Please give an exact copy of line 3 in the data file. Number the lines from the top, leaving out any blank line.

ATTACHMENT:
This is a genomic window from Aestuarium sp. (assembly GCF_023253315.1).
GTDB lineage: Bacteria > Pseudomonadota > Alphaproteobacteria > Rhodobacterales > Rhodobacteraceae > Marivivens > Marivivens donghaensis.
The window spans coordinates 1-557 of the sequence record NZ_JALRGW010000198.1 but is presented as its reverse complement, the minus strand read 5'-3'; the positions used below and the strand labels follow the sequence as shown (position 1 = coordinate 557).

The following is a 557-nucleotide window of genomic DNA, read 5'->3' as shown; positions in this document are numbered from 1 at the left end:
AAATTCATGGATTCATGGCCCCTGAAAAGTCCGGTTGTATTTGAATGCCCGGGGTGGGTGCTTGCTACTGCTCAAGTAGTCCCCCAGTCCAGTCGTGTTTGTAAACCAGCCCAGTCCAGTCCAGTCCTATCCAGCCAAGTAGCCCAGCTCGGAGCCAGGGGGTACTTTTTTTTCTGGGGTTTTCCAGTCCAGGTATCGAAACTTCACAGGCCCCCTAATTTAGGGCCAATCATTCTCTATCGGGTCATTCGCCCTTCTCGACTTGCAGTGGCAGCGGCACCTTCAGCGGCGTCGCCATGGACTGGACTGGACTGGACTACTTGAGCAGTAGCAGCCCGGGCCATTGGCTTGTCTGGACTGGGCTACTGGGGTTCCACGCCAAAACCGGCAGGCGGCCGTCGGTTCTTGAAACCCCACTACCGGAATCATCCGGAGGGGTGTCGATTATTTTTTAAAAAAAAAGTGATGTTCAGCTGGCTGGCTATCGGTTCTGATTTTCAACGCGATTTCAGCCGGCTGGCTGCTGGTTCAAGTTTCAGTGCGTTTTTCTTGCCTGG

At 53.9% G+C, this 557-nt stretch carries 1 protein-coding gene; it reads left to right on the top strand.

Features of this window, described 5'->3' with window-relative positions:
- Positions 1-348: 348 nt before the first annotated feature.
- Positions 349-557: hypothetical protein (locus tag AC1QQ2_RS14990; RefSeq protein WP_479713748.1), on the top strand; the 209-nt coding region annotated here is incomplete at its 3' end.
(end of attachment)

The window spans coordinates 1-557 of the sequence record NZ_JALRGW010000198.1 but is presented as its reverse complement, the minus strand read 5'-3'; the positions used below and the strand labels follow the sequence as shown (position 1 = coordinate 557).